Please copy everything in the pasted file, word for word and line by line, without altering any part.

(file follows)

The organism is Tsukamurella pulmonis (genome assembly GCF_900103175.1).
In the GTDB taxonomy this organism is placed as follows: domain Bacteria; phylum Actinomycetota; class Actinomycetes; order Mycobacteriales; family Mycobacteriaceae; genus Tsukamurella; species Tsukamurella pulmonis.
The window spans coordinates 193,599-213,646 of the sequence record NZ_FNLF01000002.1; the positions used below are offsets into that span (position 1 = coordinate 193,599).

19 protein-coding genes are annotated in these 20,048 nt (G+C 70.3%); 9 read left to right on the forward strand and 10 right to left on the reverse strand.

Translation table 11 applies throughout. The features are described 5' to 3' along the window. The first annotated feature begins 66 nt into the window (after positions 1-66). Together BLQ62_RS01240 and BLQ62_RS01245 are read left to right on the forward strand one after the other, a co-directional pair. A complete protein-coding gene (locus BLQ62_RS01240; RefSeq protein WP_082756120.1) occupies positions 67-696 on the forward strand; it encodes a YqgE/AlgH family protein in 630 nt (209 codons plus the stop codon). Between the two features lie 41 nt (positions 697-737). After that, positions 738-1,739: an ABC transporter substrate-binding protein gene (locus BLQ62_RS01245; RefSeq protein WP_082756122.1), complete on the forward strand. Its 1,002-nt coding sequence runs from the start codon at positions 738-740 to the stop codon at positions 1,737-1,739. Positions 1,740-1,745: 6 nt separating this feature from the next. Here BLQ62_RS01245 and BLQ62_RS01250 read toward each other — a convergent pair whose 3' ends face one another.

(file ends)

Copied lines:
The organism is Tsukamurella pulmonis (genome assembly GCF_900103175.1).
In the GTDB taxonomy this organism is placed as follows: domain Bacteria; phylum Actinomycetota; class Actinomycetes; order Mycobacteriales; family Mycobacteriaceae; genus Tsukamurella; species Tsukamurella pulmonis.
The window spans coordinates 193,599-213,646 of the sequence record NZ_FNLF01000002.1; the positions used below are offsets into that span (position 1 = coordinate 193,599).

19 protein-coding genes are annotated in these 20,048 nt (G+C 70.3%); 9 read left to right on the forward strand and 10 right to left on the reverse strand.

Translation table 11 applies throughout. The features are described 5' to 3' along the window. The first annotated feature begins 66 nt into the window (after positions 1-66). Together BLQ62_RS01240 and BLQ62_RS01245 are read left to right on the forward strand one after the other, a co-directional pair. A complete protein-coding gene (locus BLQ62_RS01240; RefSeq protein WP_082756120.1) occupies positions 67-696 on the forward strand; it encodes a YqgE/AlgH family protein in 630 nt (209 codons plus the stop codon). Between the two features lie 41 nt (positions 697-737). After that, positions 738-1,739: an ABC transporter substrate-binding protein gene (locus BLQ62_RS01245; RefSeq protein WP_082756122.1), complete on the forward strand. Its 1,002-nt coding sequence runs from the start codon at positions 738-740 to the stop codon at positions 1,737-1,739. Positions 1,740-1,745: 6 nt separating this feature from the next. Here BLQ62_RS01245 and BLQ62_RS01250 read toward each other — a convergent pair whose 3' ends face one another.